Please note these questions are answered by people who have had spine fusion surgery for scoliosis, and not by professionals, physicians, or other health care providers.  

These are the opinions of those who are living Life after extensive spine fusion.

 1. Will I grow after surgery ?  Based on asking this question in our group forum, it seems that most of us gained about 2 inches of spine length just from the surgery itself.  Growth of the spine cannot occur once it is fused which is why physicians try to wait until the child is near the end of their growing years.  Some of us reported growing another 2 inches after surgery with that height coming from leg length.

2. Are people in pain with scoliosis ?  This depends. Most of the time younger children with scoliosis are not in any pain.  It seems the older one gets without curve correction, the higher the incidence of back pain. Double curvatures (S-shaped) seem to have less pain maybe because there is a postural balance that occurs when there are 2 curves rather than one. 

3. Will I be able to touch my toes after surgery ? Actually, YES!  If the back of your legs (hamstrings) are flexible enough you can hinge from the hips and touch the floor. Your spine will not round forward (flex) like people without a fused spine so the forward bend will all come from the hips as well as any unfused vertebrae below the fusion.

4. Will pregnancy be difficult for me with a spine fusion ? This answer comes straight from Julie who had one pregnancy at age 32 with T3-L3 spine fusion.  "I had no problems with my pregnancy as far as back pain until the very end, although many people without fusions have back pain at the end of pregnancy.  Towards the end I had a little nerve pain down my leg and a lot of stiffness in my lower back." Many other women report no difficulty with pregnancy, but more chronic back pain during the "lifting" years when the babies are young.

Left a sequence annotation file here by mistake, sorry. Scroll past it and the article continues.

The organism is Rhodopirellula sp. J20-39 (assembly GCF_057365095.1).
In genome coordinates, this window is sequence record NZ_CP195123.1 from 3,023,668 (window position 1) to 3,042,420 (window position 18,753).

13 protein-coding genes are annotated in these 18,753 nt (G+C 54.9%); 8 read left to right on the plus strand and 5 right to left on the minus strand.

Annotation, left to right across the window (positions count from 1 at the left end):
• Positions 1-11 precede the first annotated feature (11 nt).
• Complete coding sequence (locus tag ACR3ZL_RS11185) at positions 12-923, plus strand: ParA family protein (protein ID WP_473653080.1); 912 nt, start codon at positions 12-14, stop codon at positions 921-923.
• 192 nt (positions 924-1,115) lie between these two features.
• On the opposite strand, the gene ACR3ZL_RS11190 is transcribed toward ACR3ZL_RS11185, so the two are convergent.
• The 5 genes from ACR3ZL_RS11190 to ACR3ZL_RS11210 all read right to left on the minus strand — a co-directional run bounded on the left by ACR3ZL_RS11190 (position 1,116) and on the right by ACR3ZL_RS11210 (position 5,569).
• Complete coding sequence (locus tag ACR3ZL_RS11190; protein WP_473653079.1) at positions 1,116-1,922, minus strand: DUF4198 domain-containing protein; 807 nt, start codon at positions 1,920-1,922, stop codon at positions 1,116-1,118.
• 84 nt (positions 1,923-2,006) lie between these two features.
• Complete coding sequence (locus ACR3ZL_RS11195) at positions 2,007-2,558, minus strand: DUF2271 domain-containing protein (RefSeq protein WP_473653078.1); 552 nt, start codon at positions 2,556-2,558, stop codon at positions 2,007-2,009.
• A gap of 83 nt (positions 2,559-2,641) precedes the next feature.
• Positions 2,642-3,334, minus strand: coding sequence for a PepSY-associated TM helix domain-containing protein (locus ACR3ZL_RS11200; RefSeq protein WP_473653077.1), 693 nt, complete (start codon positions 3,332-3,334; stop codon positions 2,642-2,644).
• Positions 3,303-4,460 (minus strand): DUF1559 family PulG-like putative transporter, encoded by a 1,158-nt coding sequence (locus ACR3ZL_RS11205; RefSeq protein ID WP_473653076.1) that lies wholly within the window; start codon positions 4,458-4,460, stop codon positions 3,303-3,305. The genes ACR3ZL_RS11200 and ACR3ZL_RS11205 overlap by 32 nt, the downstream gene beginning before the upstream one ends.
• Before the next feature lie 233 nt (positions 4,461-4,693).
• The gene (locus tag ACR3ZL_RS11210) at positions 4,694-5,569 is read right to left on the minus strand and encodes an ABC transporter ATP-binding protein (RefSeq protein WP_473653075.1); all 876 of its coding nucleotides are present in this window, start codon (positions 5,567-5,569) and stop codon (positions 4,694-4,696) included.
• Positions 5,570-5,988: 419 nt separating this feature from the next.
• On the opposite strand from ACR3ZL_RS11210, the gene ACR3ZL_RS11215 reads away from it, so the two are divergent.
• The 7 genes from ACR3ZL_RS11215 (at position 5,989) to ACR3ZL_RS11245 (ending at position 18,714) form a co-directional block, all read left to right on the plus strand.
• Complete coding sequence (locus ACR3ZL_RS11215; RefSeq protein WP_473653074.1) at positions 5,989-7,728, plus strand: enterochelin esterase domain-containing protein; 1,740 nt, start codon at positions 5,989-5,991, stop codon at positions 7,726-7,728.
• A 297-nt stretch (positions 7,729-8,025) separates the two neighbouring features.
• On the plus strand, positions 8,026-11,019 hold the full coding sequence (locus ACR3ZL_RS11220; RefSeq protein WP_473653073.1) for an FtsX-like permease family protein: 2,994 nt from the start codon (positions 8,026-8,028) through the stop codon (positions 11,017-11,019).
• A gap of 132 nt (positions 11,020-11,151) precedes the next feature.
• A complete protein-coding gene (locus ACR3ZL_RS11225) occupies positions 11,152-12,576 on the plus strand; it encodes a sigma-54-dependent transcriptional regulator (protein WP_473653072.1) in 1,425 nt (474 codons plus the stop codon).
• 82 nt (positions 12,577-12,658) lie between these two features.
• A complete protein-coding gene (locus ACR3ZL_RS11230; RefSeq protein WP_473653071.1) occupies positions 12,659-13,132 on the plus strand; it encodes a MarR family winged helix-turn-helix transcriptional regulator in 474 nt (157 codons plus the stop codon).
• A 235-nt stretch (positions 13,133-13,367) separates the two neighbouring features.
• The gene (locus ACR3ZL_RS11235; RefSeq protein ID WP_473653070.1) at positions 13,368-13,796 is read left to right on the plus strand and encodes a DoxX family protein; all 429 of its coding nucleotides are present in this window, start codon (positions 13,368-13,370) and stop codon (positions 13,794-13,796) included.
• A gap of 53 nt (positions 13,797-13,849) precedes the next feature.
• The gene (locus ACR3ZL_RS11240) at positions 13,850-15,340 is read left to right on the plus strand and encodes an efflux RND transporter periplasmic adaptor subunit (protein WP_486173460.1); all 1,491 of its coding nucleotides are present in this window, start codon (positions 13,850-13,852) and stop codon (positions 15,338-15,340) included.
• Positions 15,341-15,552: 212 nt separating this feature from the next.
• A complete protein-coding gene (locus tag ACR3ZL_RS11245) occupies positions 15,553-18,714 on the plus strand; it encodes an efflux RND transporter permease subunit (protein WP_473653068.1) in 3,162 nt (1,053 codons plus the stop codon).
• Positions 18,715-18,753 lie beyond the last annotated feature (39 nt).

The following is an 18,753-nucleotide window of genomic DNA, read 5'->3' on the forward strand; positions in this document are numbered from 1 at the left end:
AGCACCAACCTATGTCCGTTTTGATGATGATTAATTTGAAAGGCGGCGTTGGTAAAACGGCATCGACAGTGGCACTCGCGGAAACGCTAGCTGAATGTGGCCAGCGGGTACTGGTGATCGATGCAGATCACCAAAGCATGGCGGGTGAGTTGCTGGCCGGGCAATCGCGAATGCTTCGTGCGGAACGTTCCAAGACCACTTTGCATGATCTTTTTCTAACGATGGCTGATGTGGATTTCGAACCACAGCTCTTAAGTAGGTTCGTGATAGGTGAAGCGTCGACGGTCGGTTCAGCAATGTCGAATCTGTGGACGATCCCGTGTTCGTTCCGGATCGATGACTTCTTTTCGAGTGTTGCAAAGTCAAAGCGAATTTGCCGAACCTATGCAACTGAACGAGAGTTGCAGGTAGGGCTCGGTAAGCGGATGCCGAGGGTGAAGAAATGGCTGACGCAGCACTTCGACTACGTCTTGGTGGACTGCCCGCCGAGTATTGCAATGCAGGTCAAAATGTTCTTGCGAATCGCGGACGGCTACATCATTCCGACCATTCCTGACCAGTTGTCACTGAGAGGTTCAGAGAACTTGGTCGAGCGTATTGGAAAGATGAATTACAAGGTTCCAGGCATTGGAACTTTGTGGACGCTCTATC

5.  Will the rods cause me pain ? They should not.  Many of us have "flare ups" of pain here and there and particularly a common spot between the thoracic spine and the shoulder blade that flares up and feels like a burning or stabbing sensation.  I have been told this can be a bursa covering the top of the rod, and I have also been told it's an irritation of the tissues rubbing over the top of the rods.  Most of us manage this with ibuprofen, resting the shoulder, and limiting repetitive shoulder movement. 

6. Will my rods break ? They should NOT break free from the spine.  Although it does happen and usually within the first year to two after surgery. One of our Forever Fused members posted ...  "One of the rods broke free. It sounds very dramatic and sudden but let me assure you it wasn't!! It was a gradual increase of pain in the base of the neck and trapezius region. I also noticed the rod protruding more than normal. An x-ray showed a huge bursa around the top of one of the rods so the surgeon decided to remove what instrumentation he could at that point." If rods "break" or break free from the spine, the surgeons can go back in and remove the section that is unstable. If the spine is completely fused at that point, no additional hardware is usually indicated. 

7. How can I strengthen my abdominals as sit ups seem hard after fusion ? There are lots of neutral spine abdominal exercises you can do.  I have a no-sit ups core video HERE. Even the classic plank is great for us just make sure to actively pull the naval toward the spine.  If plank is too hard try plank on knees. One of our forever fused members told us she uses her breath on a quick exhale pumps the belly muscles in towards the spine and holds.  She says she does this everywhere even while driving !  Isometrics is the key. Traditional abdominal exercises can be modified, so you can still (and should) work hard to strengthen your core musculature. 

8. Can I get an epidural during delivery ? Many of our women chose to deliver their babies "naturally" without epidurals.  Some of the others were able to get successful epidurals if their fusions stopped between L2-L3. It will definitely be a more challenging epidural and depends on the skill of the anesthesiologist.  For those that had C-sections, several were able to get successful spinals and others went under general anesthesia. We have one mom in our Forever Fused group who is fused to L4 and had 4 vaginal deliveries with successful epidurals so YES it can be done!

9. Will my spine still curve above and below the fusion? Some of us have seen slight changes in the spine in the unfused areas and others have not. This seems to have something to do with how much was left unfused as well as one's individual curvature genetics.

10. Is scoliosis just a disease that women have ? NO! The incidence is higher in females but men can have scoliosis too. We have several men in our Forever Fused Facebook group.